What a clerk does
A clerk will generally be the first person you’ll speak to in chambers regarding your case.
They are very knowledgeable and are best placed in helping you find the right barrister for you.
They try to avoid double booking counsel in family and civil matters without prior agreement of all parties involved. Often cases are listed without reference to counsel’s availability. In such circumstances they endeavour to notify those concerned so as to avoid any inconvenience to clients and solicitors alike.
The clerks will contact you as soon as possible if your counsel of choice cannot undertake your work to explain the reason and discuss suitable alternative counsel.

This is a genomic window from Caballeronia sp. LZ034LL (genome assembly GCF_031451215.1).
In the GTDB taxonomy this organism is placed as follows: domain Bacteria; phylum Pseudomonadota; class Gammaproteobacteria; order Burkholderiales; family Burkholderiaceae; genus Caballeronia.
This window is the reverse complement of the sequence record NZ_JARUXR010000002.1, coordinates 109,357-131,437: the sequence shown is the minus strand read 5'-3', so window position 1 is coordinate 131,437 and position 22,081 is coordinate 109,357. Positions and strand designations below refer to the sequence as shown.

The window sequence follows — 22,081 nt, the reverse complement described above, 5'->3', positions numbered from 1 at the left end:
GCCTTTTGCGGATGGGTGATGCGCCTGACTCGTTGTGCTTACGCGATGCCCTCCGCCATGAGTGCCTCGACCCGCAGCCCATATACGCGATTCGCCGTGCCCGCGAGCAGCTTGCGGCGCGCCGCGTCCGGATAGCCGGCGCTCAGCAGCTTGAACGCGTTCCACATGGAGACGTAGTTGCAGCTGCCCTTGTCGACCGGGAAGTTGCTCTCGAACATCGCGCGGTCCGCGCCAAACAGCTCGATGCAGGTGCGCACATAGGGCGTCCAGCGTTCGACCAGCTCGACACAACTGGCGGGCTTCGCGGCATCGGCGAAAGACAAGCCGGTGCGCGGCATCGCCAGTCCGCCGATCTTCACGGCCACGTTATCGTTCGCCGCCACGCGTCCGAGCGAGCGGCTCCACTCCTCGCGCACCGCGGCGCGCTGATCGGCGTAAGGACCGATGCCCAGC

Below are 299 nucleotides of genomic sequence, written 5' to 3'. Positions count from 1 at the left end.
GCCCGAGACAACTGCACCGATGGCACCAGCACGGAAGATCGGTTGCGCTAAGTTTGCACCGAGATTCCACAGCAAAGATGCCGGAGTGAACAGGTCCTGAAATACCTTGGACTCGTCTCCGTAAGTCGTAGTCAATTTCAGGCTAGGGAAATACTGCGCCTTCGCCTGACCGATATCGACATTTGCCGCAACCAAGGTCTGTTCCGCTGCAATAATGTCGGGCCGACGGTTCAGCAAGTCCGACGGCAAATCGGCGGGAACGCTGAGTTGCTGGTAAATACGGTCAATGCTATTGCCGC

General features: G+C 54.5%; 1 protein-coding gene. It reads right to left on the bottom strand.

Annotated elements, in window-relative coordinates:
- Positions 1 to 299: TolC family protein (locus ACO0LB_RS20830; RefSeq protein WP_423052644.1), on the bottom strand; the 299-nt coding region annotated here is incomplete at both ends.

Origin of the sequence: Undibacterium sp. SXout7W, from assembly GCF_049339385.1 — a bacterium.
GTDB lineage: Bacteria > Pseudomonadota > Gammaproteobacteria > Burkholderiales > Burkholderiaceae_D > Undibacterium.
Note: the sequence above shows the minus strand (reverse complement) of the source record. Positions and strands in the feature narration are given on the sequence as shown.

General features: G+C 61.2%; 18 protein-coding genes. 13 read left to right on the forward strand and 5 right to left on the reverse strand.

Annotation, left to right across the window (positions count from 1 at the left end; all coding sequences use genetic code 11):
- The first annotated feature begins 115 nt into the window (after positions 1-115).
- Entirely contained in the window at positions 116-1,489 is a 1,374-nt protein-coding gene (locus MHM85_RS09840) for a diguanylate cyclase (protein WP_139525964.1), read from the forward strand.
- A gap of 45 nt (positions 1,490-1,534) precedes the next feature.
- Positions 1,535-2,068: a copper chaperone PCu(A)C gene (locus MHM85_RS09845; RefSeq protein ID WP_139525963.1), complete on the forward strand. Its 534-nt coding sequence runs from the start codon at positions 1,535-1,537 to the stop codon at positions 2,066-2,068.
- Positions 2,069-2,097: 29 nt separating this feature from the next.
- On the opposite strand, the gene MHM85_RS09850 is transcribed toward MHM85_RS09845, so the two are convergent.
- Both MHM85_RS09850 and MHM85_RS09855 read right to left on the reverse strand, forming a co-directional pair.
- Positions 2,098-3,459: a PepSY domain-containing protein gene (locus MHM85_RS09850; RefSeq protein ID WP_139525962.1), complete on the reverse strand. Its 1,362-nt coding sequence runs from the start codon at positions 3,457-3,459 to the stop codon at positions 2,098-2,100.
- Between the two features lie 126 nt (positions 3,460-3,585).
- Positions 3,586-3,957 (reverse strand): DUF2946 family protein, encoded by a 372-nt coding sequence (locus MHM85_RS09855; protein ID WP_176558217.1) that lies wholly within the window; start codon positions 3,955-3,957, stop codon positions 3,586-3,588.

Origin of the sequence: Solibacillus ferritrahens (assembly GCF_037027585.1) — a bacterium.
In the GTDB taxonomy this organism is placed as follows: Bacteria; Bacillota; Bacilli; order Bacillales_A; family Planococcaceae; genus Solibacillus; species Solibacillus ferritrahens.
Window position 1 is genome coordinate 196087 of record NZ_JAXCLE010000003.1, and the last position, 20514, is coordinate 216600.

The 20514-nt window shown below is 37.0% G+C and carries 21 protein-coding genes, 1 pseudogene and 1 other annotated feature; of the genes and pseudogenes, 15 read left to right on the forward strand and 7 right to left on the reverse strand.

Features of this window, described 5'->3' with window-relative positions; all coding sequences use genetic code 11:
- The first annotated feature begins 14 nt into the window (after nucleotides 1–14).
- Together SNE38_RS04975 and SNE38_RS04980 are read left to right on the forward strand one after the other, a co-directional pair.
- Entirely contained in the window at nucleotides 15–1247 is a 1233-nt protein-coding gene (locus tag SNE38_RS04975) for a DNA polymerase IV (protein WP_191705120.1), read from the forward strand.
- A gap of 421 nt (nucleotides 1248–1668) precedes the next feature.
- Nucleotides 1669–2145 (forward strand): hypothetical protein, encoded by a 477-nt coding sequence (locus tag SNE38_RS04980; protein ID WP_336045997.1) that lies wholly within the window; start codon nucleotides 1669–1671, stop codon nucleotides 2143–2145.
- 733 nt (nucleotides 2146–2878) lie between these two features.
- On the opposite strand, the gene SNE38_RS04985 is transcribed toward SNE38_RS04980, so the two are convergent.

Fee Notes are aimed to be despatched within seven days of work being concluded.
Extract from The Times on Ronald Burley (clerk), 8th April 2010.
“Solicitors knew that, in an emergency, Burley could not only produce an outstanding advocate to plead their case but also a judge prepared to hear it at short notice.” This quote highlights the importance and value a clerk can bring to a barrister’s chambers.
Become a clerk
If you’re interested in becoming a clerk, get in touch with use to find out more.
- @KCH_GardenSq: Ian Way prosecuting a woman charged with Wounding with Intent. Jailed for 10 years after a 5 day trial in Nottingham https://t.co/XKpHw4rjoi
- @KCH_GardenSq: We are pleased to announce the tenancy of SanMari Martins-Everett, civil Counsel, today. Please contact the clerks for more information.